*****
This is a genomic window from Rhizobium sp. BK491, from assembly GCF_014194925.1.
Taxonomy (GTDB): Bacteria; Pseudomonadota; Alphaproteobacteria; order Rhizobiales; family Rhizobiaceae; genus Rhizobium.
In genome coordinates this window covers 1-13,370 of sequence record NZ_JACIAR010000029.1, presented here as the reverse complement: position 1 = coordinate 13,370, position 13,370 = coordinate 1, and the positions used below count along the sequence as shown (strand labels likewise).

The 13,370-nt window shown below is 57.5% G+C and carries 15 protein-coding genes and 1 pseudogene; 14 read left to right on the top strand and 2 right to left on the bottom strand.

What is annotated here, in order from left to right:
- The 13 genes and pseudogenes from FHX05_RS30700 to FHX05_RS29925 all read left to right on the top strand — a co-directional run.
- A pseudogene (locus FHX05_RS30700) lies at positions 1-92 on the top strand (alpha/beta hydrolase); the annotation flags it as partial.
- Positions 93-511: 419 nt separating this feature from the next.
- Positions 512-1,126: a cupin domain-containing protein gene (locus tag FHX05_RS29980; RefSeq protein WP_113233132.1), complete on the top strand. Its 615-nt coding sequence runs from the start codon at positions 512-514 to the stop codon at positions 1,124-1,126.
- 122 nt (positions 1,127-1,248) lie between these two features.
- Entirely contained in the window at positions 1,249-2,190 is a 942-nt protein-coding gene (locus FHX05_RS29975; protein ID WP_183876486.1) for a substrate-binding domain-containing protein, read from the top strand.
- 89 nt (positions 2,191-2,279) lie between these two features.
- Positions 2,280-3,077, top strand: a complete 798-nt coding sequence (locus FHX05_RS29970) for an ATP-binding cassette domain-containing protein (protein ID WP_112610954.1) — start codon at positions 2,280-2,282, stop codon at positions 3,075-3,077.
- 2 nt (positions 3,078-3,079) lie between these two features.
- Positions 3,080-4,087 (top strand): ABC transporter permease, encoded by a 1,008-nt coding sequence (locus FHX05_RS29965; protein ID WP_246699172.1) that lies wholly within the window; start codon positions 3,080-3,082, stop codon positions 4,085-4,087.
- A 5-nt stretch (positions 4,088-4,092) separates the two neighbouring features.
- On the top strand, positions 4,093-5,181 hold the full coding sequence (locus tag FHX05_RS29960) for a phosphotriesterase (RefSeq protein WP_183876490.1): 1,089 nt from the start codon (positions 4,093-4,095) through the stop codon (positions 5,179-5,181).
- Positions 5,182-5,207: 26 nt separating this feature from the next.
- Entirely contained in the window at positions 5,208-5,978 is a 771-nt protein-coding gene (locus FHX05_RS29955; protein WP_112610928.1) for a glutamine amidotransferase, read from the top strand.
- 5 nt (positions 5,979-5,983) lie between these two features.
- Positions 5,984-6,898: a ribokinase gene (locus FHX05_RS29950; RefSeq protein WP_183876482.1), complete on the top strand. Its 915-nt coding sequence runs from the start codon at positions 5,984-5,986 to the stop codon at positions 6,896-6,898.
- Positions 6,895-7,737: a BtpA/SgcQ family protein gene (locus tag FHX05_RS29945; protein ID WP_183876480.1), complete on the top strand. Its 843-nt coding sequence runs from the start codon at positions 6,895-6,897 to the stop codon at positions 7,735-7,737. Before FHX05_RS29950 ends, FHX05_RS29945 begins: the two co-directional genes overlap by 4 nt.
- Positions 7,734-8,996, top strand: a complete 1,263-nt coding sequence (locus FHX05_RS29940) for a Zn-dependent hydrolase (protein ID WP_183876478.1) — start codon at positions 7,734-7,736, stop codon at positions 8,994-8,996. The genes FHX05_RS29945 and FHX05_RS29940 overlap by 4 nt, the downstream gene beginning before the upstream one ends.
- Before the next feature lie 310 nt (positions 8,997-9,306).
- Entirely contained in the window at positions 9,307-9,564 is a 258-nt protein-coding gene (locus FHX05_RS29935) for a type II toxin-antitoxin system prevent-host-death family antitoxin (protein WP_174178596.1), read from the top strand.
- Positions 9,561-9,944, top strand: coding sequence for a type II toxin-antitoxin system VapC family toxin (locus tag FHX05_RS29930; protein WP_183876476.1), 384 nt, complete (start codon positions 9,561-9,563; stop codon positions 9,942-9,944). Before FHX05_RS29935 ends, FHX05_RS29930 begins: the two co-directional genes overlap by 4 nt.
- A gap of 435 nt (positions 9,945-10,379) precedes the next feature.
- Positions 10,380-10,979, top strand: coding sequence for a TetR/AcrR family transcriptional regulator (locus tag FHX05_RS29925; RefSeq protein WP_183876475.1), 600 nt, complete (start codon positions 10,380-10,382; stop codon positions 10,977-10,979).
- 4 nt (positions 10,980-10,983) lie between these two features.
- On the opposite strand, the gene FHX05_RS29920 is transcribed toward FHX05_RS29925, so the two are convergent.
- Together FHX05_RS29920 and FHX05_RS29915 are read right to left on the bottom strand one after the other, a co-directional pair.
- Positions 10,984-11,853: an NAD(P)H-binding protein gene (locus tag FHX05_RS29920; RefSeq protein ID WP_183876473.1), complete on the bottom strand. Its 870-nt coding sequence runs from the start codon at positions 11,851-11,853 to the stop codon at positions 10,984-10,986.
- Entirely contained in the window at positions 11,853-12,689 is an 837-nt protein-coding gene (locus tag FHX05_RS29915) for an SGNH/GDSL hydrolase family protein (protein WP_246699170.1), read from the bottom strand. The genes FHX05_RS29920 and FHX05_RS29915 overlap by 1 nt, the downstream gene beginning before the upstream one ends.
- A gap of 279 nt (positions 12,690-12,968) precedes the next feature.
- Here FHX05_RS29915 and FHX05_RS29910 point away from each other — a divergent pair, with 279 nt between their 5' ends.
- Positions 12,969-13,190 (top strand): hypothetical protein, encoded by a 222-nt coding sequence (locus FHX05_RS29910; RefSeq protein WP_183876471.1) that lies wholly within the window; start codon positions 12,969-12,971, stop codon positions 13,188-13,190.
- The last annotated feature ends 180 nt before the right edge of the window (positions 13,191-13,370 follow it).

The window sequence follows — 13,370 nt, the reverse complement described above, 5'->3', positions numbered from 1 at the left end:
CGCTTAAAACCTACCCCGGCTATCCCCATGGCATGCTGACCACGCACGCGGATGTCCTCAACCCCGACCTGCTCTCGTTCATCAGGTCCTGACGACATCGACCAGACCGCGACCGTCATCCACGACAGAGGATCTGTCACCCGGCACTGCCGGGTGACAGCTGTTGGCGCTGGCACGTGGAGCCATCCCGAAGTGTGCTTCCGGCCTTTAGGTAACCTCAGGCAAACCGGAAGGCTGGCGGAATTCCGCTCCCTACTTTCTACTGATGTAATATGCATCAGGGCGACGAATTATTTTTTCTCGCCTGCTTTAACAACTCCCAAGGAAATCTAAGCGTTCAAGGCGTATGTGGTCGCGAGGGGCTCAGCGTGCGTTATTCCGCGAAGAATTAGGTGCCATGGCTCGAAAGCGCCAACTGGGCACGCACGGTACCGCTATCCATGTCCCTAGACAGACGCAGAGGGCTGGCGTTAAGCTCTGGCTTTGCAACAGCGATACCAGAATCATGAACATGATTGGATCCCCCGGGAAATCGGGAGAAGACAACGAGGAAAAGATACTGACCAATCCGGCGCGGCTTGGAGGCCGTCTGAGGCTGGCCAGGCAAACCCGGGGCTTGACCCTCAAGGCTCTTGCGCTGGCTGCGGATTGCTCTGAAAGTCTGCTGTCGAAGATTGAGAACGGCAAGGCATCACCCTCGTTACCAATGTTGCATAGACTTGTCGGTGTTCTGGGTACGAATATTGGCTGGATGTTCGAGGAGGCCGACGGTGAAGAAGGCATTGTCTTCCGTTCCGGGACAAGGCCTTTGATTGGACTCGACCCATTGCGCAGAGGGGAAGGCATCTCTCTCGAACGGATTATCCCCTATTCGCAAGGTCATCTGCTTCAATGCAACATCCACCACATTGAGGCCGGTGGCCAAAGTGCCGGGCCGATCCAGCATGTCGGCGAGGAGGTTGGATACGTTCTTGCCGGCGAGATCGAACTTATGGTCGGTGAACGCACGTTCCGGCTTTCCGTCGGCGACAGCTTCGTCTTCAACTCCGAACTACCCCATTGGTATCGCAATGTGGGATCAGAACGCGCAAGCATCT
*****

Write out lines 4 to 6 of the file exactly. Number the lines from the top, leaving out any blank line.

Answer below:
The 13,370-nt window shown below is 57.5% G+C and carries 15 protein-coding genes and 1 pseudogene; 14 read left to right on the top strand and 2 right to left on the bottom strand.

What is annotated here, in order from left to right:
- The 13 genes and pseudogenes from FHX05_RS30700 to FHX05_RS29925 all read left to right on the top strand — a co-directional run.